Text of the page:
In May 2015, Santa Clarita resident Kiza Hilton informally proposed a no-kill animal shelter to be run by the city Santa Clarita.
She said the City Council members she approached at the time told her to put her efforts elsewhere.
“It was discouraging,” Hilton said. “I put hundreds of dollars and hundreds of hours of my time into developing [the proposal].”
Now, almost seven years later, Hilton is again preparing to speak with City Council members about proposing a city-run animal shelter, but this time with the additional support of members of the community.
A petition to encourage Santa Clarita City Council members to open a new animal shelter was started by Saugus resident Jordan A. Roberts-Diem, who is also the administrator for “Everything Pets In SCV,” a Facebook group with a mission to assist the community with anything pet-related, including finding pets new homes and answering any questions concerning pets and pet owners.
Currently, the only government-run animal shelter in the Santa Clarita Valley is the L.A. County shelter in Castaic.
Roberts-Diem said she has rescued many pets, including some with disabilities or injuries that she said would be “labeled unadoptable by the county.”
“I see the need [for another shelter] because every day people are begging me to take cats, bottle feed kittens, and bring dogs home,” Roberts-Diem said.
Hilton and her husband Richard have volunteered their time to work with all seven Los Angeles County Animal Care and Control shelters, but have been more involved with the Castaic location in particular.
She has launched multiple fundraisers and has worked closely with the Castaic animal care center for the past six years. Now, she and her husband are scouting possible buildings to purchase to be converted into an animal shelter.
“We would actually buy the property or the building,” Hilton said. “However, before that can happen we have to have the green light from the Santa Clarita council members.”
Santa Clarita Mayor Laurene Weste and Mayor Pro Tem Jason Gibbs said they are planning to meet with Hilton in the near future to discuss the details of her proposal.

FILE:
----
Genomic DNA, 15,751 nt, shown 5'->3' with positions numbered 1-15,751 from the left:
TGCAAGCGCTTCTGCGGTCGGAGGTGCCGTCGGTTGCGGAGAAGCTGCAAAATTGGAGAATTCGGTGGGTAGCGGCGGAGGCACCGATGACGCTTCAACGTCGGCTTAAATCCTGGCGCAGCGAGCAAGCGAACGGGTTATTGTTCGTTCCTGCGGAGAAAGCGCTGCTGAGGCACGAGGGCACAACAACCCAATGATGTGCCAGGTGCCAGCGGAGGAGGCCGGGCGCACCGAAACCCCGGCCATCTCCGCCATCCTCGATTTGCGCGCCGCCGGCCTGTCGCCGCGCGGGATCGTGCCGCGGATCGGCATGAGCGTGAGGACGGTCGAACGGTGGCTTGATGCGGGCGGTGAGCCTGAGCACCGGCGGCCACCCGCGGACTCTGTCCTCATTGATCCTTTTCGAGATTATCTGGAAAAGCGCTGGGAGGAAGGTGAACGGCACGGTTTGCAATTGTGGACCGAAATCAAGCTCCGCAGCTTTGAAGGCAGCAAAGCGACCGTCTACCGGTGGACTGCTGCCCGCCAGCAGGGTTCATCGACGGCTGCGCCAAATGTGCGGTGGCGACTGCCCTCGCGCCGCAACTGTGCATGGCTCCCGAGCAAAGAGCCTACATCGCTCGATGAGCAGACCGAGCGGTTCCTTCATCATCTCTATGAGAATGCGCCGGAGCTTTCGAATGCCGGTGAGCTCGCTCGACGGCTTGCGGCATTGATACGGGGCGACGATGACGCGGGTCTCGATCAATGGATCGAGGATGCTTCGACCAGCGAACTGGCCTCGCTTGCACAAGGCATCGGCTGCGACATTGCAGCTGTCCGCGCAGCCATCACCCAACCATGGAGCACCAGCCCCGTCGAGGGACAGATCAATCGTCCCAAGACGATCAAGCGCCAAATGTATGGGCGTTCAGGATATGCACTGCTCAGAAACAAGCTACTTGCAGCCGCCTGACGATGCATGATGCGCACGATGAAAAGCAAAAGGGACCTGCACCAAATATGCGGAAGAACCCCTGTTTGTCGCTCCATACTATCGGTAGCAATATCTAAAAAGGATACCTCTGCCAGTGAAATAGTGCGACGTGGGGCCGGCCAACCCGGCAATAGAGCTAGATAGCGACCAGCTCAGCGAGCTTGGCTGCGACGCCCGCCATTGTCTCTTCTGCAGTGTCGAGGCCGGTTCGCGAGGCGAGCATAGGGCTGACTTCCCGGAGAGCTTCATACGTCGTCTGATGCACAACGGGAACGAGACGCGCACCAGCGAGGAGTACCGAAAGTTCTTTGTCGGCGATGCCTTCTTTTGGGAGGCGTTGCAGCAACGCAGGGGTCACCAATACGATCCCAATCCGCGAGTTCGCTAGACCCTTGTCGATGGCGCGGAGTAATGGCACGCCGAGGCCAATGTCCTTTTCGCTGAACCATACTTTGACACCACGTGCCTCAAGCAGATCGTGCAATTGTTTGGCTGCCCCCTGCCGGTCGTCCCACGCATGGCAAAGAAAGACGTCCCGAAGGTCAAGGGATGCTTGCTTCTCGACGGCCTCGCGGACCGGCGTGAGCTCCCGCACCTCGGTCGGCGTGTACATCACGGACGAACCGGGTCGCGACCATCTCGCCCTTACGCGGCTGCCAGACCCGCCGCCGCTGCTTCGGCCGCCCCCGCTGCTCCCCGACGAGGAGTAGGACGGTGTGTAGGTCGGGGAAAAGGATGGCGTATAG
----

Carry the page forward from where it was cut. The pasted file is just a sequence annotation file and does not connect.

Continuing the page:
“We as a city will review what she has to say and see if it is something we can do,” said Weste regarding Hilton’s proposal.
Gibbs said he would like to understand everything the project might entail, such as possible locations, operating costs and overall community benefit.
“We have to get into the details on something like this,” Gibbs said. “I think it’ll be a lot more complicated than just putting up a building and taking care of animals ourselves.”
One of the main motivating factors behind Hilton’s and Robert-Diem’s proposal for a no-kill animal shelter is the euthanasia rate at the Castaic location.
Roberts-Diem said the Castaic shelter is small, with only one row of dog kennels, and “they have no choice but to euthanize animals” due to overcrowding.
The petition states the euthanasia rate for Castaic Animal Care Center from the last seven months is 32%, which Roberts-Diem says is higher than “the other County shelters in Downey, Carson, Baldwin Park, Lancaster, Agoura and Pamdale.’”
According to Marcia Mayeda, director of Animal Care and Control for Los Angeles County, that statistic is “misinterpreted” and “misleading.”
The county statistics from the 2020-2021 fiscal year show the Castaic Animal Care Center euthanized a total of 587 animals, which comes out to 39% of all animal outcomes.